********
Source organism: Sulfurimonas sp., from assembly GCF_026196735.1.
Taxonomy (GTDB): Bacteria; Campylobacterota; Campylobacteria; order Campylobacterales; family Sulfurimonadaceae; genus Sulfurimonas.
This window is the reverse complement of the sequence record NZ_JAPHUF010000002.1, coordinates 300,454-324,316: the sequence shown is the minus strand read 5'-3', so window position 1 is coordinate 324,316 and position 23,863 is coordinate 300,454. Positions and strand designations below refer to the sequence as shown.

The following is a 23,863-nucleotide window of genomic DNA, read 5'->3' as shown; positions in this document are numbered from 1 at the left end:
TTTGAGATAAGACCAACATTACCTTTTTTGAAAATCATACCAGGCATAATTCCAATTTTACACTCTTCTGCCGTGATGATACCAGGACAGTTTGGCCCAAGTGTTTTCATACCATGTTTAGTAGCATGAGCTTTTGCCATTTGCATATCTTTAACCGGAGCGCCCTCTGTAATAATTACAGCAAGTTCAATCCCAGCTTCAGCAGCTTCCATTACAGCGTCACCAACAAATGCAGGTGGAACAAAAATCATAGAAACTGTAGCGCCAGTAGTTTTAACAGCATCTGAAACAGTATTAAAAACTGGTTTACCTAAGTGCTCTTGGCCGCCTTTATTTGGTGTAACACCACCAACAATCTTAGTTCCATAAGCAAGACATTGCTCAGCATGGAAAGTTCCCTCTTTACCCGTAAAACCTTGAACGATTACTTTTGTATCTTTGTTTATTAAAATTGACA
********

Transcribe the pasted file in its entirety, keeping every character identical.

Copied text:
Source organism: Sulfurimonas sp., from assembly GCF_026196735.1.
Taxonomy (GTDB): Bacteria; Campylobacterota; Campylobacteria; order Campylobacterales; family Sulfurimonadaceae; genus Sulfurimonas.
This window is the reverse complement of the sequence record NZ_JAPHUF010000002.1, coordinates 300,454-324,316: the sequence shown is the minus strand read 5'-3', so window position 1 is coordinate 324,316 and position 23,863 is coordinate 300,454. Positions and strand designations below refer to the sequence as shown.

The following is a 23,863-nucleotide window of genomic DNA, read 5'->3' as shown; positions in this document are numbered from 1 at the left end:
TTTGAGATAAGACCAACATTACCTTTTTTGAAAATCATACCAGGCATAATTCCAATTTTACACTCTTCTGCCGTGATGATACCAGGACAGTTTGGCCCAAGTGTTTTCATACCATGTTTAGTAGCATGAGCTTTTGCCATTTGCATATCTTTAACCGGAGCGCCCTCTGTAATAATTACAGCAAGTTCAATCCCAGCTTCAGCAGCTTCCATTACAGCGTCACCAACAAATGCAGGTGGAACAAAAATCATAGAAACTGTAGCGCCAGTAGTTTTAACAGCATCTGAAACAGTATTAAAAACTGGTTTACCTAAGTGCTCTTGGCCGCCTTTATTTGGTGTAACACCACCAACAATCTTAGTTCCATAAGCAAGACATTGCTCAGCATGGAAAGTTCCCTCTTTACCCGTAAAACCTTGAACGATTACTTTTGTATCTTTGTTTATTAAAATTGACA